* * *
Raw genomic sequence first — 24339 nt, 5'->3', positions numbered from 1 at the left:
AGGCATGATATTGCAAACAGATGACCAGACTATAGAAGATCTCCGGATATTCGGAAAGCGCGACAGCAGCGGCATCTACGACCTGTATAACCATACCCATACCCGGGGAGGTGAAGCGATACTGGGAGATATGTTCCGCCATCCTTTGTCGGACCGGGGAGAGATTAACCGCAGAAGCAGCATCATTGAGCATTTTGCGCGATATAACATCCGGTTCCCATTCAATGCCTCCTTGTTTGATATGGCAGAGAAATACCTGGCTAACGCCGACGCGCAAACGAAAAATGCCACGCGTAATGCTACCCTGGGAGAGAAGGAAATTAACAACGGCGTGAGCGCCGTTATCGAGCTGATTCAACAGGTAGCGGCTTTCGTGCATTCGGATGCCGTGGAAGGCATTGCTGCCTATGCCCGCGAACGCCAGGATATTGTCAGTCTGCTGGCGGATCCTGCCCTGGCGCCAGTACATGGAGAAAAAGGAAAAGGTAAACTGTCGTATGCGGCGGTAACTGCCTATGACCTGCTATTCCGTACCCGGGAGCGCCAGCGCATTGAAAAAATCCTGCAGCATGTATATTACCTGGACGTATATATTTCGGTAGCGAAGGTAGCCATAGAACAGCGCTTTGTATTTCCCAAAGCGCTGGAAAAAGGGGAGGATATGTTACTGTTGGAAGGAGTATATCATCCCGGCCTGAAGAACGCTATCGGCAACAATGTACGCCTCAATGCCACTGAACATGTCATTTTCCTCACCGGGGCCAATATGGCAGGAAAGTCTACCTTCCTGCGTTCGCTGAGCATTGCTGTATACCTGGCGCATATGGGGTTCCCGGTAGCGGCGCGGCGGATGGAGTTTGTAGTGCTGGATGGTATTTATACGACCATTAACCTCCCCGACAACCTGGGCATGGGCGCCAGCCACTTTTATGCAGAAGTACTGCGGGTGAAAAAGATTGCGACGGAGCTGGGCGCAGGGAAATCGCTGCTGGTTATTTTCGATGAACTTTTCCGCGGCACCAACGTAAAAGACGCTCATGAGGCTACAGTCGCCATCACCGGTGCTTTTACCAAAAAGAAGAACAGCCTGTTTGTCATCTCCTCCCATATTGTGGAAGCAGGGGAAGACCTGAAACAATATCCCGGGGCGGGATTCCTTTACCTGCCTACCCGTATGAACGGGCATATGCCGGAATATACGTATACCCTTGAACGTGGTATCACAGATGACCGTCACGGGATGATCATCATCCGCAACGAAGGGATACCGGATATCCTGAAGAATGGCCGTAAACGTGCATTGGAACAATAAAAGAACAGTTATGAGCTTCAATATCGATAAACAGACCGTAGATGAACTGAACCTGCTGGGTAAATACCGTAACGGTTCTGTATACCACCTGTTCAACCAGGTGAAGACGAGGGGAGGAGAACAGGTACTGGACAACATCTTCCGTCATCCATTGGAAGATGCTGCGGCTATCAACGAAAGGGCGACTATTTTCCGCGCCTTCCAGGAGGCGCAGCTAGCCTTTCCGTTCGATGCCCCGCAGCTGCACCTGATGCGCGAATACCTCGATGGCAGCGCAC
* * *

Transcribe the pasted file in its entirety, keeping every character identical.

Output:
Raw genomic sequence first — 24339 nt, 5'->3', positions numbered from 1 at the left:
AGGCATGATATTGCAAACAGATGACCAGACTATAGAAGATCTCCGGATATTCGGAAAGCGCGACAGCAGCGGCATCTACGACCTGTATAACCATACCCATACCCGGGGAGGTGAAGCGATACTGGGAGATATGTTCCGCCATCCTTTGTCGGACCGGGGAGAGATTAACCGCAGAAGCAGCATCATTGAGCATTTTGCGCGATATAACATCCGGTTCCCATTCAATGCCTCCTTGTTTGATATGGCAGAGAAATACCTGGCTAACGCCGACGCGCAAACGAAAAATGCCACGCGTAATGCTACCCTGGGAGAGAAGGAAATTAACAACGGCGTGAGCGCCGTTATCGAGCTGATTCAACAGGTAGCGGCTTTCGTGCATTCGGATGCCGTGGAAGGCATTGCTGCCTATGCCCGCGAACGCCAGGATATTGTCAGTCTGCTGGCGGATCCTGCCCTGGCGCCAGTACATGGAGAAAAAGGAAAAGGTAAACTGTCGTATGCGGCGGTAACTGCCTATGACCTGCTATTCCGTACCCGGGAGCGCCAGCGCATTGAAAAAATCCTGCAGCATGTATATTACCTGGACGTATATATTTCGGTAGCGAAGGTAGCCATAGAACAGCGCTTTGTATTTCCCAAAGCGCTGGAAAAAGGGGAGGATATGTTACTGTTGGAAGGAGTATATCATCCCGGCCTGAAGAACGCTATCGGCAACAATGTACGCCTCAATGCCACTGAACATGTCATTTTCCTCACCGGGGCCAATATGGCAGGAAAGTCTACCTTCCTGCGTTCGCTGAGCATTGCTGTATACCTGGCGCATATGGGGTTCCCGGTAGCGGCGCGGCGGATGGAGTTTGTAGTGCTGGATGGTATTTATACGACCATTAACCTCCCCGACAACCTGGGCATGGGCGCCAGCCACTTTTATGCAGAAGTACTGCGGGTGAAAAAGATTGCGACGGAGCTGGGCGCAGGGAAATCGCTGCTGGTTATTTTCGATGAACTTTTCCGCGGCACCAACGTAAAAGACGCTCATGAGGCTACAGTCGCCATCACCGGTGCTTTTACCAAAAAGAAGAACAGCCTGTTTGTCATCTCCTCCCATATTGTGGAAGCAGGGGAAGACCTGAAACAATATCCCGGGGCGGGATTCCTTTACCTGCCTACCCGTATGAACGGGCATATGCCGGAATATACGTATACCCTTGAACGTGGTATCACAGATGACCGTCACGGGATGATCATCATCCGCAACGAAGGGATACCGGATATCCTGAAGAATGGCCGTAAACGTGCATTGGAACAATAAAAGAACAGTTATGAGCTTCAATATCGATAAACAGACCGTAGATGAACTGAACCTGCTGGGTAAATACCGTAACGGTTCTGTATACCACCTGTTCAACCAGGTGAAGACGAGGGGAGGAGAACAGGTACTGGACAACATCTTCCGTCATCCATTGGAAGATGCTGCGGCTATCAACGAAAGGGCGACTATTTTCCGCGCCTTCCAGGAGGCGCAGCTAGCCTTTCCGTTCGATGCCCCGCAGCTGCACCTGATGCGCGAATACCTCGATGGCAGCGCAC